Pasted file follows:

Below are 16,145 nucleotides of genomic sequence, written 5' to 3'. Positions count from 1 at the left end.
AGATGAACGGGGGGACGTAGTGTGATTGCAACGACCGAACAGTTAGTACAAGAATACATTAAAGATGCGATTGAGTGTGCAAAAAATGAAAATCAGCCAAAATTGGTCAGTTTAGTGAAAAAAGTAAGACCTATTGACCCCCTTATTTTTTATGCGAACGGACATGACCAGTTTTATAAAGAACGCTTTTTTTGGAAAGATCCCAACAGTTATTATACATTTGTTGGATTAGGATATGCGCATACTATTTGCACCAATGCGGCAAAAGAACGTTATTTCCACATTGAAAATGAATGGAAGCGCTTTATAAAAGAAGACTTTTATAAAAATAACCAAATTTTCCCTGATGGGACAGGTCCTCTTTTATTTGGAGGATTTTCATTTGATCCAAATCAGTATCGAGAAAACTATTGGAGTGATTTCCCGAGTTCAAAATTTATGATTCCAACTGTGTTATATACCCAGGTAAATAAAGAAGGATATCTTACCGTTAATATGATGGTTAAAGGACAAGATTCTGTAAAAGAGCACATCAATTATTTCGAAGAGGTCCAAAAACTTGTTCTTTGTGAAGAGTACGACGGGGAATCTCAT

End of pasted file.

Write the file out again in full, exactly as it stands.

Below are 16,145 nucleotides of genomic sequence, written 5' to 3'. Positions count from 1 at the left end.
AGATGAACGGGGGGACGTAGTGTGATTGCAACGACCGAACAGTTAGTACAAGAATACATTAAAGATGCGATTGAGTGTGCAAAAAATGAAAATCAGCCAAAATTGGTCAGTTTAGTGAAAAAAGTAAGACCTATTGACCCCCTTATTTTTTATGCGAACGGACATGACCAGTTTTATAAAGAACGCTTTTTTTGGAAAGATCCCAACAGTTATTATACATTTGTTGGATTAGGATATGCGCATACTATTTGCACCAATGCGGCAAAAGAACGTTATTTCCACATTGAAAATGAATGGAAGCGCTTTATAAAAGAAGACTTTTATAAAAATAACCAAATTTTCCCTGATGGGACAGGTCCTCTTTTATTTGGAGGATTTTCATTTGATCCAAATCAGTATCGAGAAAACTATTGGAGTGATTTCCCGAGTTCAAAATTTATGATTCCAACTGTGTTATATACCCAGGTAAATAAAGAAGGATATCTTACCGTTAATATGATGGTTAAAGGACAAGATTCTGTAAAAGAGCACATCAATTATTTCGAAGAGGTCCAAAAACTTGTTCTTTGTGAAGAGTACGACGGGGAATCTCAT